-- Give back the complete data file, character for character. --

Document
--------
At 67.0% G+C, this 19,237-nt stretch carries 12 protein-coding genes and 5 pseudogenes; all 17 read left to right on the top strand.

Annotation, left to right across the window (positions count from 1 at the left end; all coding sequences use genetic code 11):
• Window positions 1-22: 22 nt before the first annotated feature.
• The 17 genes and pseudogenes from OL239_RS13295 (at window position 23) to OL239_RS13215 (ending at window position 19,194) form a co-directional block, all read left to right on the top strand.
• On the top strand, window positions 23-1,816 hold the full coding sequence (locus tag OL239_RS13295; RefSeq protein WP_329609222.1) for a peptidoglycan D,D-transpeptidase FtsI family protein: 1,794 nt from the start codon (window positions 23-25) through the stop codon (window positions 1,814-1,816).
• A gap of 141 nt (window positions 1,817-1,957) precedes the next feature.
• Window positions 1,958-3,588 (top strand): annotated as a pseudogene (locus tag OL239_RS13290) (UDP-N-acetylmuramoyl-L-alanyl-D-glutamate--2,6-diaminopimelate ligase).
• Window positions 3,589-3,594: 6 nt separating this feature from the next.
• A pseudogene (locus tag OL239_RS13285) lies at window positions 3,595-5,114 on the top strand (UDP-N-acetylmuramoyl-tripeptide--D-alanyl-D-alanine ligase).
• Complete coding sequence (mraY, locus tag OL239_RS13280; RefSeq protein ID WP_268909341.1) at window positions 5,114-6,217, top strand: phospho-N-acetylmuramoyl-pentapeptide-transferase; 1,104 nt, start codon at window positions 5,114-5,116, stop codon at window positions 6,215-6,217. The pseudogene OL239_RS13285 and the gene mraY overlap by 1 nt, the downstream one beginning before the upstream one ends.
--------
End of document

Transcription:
At 67.0% G+C, this 19,237-nt stretch carries 12 protein-coding genes and 5 pseudogenes; all 17 read left to right on the top strand.

Annotation, left to right across the window (positions count from 1 at the left end; all coding sequences use genetic code 11):
• Window positions 1-22: 22 nt before the first annotated feature.
• The 17 genes and pseudogenes from OL239_RS13295 (at window position 23) to OL239_RS13215 (ending at window position 19,194) form a co-directional block, all read left to right on the top strand.
• On the top strand, window positions 23-1,816 hold the full coding sequence (locus tag OL239_RS13295; RefSeq protein WP_329609222.1) for a peptidoglycan D,D-transpeptidase FtsI family protein: 1,794 nt from the start codon (window positions 23-25) through the stop codon (window positions 1,814-1,816).
• A gap of 141 nt (window positions 1,817-1,957) precedes the next feature.
• Window positions 1,958-3,588 (top strand): annotated as a pseudogene (locus tag OL239_RS13290) (UDP-N-acetylmuramoyl-L-alanyl-D-glutamate--2,6-diaminopimelate ligase).
• Window positions 3,589-3,594: 6 nt separating this feature from the next.
• A pseudogene (locus tag OL239_RS13285) lies at window positions 3,595-5,114 on the top strand (UDP-N-acetylmuramoyl-tripeptide--D-alanyl-D-alanine ligase).
• Complete coding sequence (mraY, locus tag OL239_RS13280; RefSeq protein ID WP_268909341.1) at window positions 5,114-6,217, top strand: phospho-N-acetylmuramoyl-pentapeptide-transferase; 1,104 nt, start codon at window positions 5,114-5,116, stop codon at window positions 6,215-6,217. The pseudogene OL239_RS13285 and the gene mraY overlap by 1 nt, the downstream one beginning before the upstream one ends.